Monthly Archives: July 2013
I thought it worth expanding the comment I made on penman’s quotation from N T Wright in a recent post, because it occurs to me that not everyone sees the creation issue in the same broad context that I (and those like Wright) do. Essentially, this is the context of biblical theology.
Investigating a leak in our roof yesterday (expensive!) I came across a long-lost friend:
Penman, always helpful in providing useful links, has pointed me to a quotation from an interview with theologian N T Wright. In the wide-ranging interview by Andrew Wilson, he is asked about belief in a historical Adam and Eve.
I’m just reading a refreshingly non-controversial book of the type that first got me seriously interested in palaeontology maybe 50 years ago. It’s a new survey of Pterosaurs, by palaeontologist and skilled paleoartist Mark P Witton. I ordered it from the subject and text description, and hadn’t realised that it’s not only a comprehensive and authoritative overview of some incredibly interesting and unusual creatures, whose story has been much better understood recently, but also a gorgeously illustrated coffee-table book. It’s also excellent value for money. I’m a teenager again!
Yesterday I looked at orphan genes in the general context of providence, and cited a New Scientist article showing the increasing degree to which they are thought to arise in non-coding DNA sequences. In other words, in the proverbial “Junk DNA”.
The questioning of natural selection in my last two posts should be seen as a simple lack of conviction that classical Neodarwinianism is robust enough to account for, in a well-worn phrase, the origin of the species. I should emphasise again that theologically, an adequate scientific theory of evolution is perfectly compatible with the providence (ie supervision and direction) of a wise God: the denial of teleology is categorically an unscientific and metaphysical claim. At the same time, the astonishing complexity of life, as its wonders are exponentially proving, makes some kind of teleological mechanism within biology ever more likely, if we are to avoid a high contingency theory that is unsatisfactory … Continue reading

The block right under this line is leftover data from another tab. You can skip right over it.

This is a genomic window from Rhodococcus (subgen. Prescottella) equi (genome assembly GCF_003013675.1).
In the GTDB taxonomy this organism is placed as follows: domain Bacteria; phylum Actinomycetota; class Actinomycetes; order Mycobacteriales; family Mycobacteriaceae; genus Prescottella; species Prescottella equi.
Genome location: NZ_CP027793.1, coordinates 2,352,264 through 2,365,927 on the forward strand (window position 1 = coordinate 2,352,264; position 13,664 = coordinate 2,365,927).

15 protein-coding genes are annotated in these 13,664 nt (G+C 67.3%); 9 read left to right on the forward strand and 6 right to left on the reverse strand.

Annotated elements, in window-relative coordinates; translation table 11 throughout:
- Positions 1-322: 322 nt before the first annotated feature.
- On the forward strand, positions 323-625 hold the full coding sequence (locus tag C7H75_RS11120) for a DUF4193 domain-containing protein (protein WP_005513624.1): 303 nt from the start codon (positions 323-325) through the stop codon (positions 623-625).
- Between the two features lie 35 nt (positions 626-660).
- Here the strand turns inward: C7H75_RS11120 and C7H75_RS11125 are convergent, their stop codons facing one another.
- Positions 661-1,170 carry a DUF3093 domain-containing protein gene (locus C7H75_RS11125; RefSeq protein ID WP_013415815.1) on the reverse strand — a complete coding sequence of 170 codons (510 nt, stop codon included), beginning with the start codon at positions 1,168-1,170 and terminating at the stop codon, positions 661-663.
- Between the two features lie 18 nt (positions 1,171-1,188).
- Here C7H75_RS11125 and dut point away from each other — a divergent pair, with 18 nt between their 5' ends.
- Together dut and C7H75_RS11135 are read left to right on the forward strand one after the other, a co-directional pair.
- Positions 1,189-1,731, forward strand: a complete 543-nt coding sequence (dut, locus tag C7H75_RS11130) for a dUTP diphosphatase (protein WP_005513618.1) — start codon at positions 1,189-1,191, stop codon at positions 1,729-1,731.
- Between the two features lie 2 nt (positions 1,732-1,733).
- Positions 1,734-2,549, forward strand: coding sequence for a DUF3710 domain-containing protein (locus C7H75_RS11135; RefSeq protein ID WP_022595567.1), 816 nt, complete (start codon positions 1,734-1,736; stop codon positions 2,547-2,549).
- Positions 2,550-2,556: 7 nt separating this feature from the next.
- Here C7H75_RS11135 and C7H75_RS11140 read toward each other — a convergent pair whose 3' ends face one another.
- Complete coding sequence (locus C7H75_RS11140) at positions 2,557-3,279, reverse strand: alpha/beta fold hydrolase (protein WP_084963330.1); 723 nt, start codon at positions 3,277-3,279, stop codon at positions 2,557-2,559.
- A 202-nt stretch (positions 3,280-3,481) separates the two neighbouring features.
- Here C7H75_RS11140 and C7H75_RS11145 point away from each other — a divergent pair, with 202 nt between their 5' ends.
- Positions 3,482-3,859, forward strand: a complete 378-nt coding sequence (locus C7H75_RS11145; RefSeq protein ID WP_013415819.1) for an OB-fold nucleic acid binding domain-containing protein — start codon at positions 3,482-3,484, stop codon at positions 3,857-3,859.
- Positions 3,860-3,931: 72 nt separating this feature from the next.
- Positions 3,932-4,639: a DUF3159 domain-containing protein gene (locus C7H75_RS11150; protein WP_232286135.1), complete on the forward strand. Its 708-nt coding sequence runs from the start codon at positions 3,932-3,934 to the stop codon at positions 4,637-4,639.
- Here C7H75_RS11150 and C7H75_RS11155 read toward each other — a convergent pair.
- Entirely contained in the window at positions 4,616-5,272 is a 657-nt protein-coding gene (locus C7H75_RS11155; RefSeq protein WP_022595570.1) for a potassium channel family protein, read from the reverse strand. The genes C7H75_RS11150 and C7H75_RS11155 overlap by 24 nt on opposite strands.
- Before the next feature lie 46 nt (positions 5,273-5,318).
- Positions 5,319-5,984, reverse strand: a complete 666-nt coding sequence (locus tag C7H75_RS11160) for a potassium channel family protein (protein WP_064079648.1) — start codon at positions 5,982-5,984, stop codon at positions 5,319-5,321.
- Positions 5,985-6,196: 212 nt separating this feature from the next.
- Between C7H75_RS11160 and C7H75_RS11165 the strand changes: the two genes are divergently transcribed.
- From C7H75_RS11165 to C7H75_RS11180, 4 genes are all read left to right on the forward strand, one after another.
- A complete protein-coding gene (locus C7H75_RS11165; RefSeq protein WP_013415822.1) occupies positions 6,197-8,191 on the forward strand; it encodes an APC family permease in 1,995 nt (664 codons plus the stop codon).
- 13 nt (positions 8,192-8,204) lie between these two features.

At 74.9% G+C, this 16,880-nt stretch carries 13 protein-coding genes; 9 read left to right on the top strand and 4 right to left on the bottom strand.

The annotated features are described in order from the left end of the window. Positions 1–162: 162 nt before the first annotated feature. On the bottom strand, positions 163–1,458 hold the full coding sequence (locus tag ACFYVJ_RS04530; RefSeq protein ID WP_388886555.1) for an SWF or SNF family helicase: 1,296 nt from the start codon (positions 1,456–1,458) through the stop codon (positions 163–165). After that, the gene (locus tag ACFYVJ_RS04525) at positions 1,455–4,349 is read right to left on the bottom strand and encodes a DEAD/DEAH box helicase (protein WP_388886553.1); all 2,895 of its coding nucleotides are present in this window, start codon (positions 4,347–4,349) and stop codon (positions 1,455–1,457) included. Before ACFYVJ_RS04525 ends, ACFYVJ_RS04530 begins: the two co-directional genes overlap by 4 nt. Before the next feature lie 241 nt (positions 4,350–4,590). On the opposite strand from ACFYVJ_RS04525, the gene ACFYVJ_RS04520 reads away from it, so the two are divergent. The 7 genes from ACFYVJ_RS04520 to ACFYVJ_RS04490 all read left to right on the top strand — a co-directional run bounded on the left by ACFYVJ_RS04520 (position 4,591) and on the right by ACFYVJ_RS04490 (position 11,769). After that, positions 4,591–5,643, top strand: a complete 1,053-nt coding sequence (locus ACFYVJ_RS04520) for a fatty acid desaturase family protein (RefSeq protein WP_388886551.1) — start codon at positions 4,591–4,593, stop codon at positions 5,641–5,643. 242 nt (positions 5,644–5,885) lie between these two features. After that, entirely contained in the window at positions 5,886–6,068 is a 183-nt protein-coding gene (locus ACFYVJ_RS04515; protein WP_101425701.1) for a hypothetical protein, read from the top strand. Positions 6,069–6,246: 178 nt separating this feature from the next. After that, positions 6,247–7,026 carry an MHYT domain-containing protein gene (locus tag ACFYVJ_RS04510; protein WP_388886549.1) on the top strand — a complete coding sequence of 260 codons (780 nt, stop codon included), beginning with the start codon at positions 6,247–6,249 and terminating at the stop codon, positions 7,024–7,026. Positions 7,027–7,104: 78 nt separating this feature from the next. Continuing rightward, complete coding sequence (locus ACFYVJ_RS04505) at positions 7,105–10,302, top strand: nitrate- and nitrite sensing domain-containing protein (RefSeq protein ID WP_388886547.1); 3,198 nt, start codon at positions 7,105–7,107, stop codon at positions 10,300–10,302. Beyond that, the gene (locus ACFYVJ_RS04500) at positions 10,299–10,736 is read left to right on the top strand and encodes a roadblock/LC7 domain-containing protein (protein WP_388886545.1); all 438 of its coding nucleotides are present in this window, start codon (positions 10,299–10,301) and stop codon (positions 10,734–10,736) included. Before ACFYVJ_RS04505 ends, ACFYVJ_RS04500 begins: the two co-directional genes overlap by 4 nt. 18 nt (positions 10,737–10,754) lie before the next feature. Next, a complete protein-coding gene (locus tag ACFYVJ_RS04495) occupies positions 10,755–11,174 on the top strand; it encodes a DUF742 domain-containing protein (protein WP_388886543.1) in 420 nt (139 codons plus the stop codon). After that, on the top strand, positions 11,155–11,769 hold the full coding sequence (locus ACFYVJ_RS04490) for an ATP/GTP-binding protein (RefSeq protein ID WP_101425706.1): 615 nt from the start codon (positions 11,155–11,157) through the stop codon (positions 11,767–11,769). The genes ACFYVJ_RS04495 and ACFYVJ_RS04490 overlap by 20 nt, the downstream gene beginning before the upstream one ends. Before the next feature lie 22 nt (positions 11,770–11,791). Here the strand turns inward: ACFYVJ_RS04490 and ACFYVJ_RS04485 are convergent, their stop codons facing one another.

After publishing my last post I noticed I’d downloaded from somewhere (maybe the Sanford article) a 2008 paper by Austin L Hughes about the methods that are used to detect genes that have been subject to natural selection.
When Winfrith of Crediton, not many miles from the Hump’s rural seat, went to Germany and cut down a celebrated pagan sacred oak around 723 AD, the lack of any resulting thunderbolt from Thor destroyed the entire basis of pagan belief. With the tree gone, there was literally nothing left. A couple of recent interesting papers here and here look in detail at natural selection and question its ability to do what is claimed of it.
No posts in over a week! That’s partly because the stuff I’ve been reading doesn’t really suggest anything of public interest . (I did a quick study on a dozen or so reasons why Matthew 16 isn’t about the Papacy, but there’s no reason to blog on that either.) But the main reason was my preparing for a double concert with my saxophone choir yesterday – lunchtime on Lyme Regis seafront, with the echoes bouncing off the famous fossiliferous cliffs, and the ice-cream shop next door presenting us all with refreshments at the end. And in the early evening we played at a village music festival with a less peripatetic … Continue reading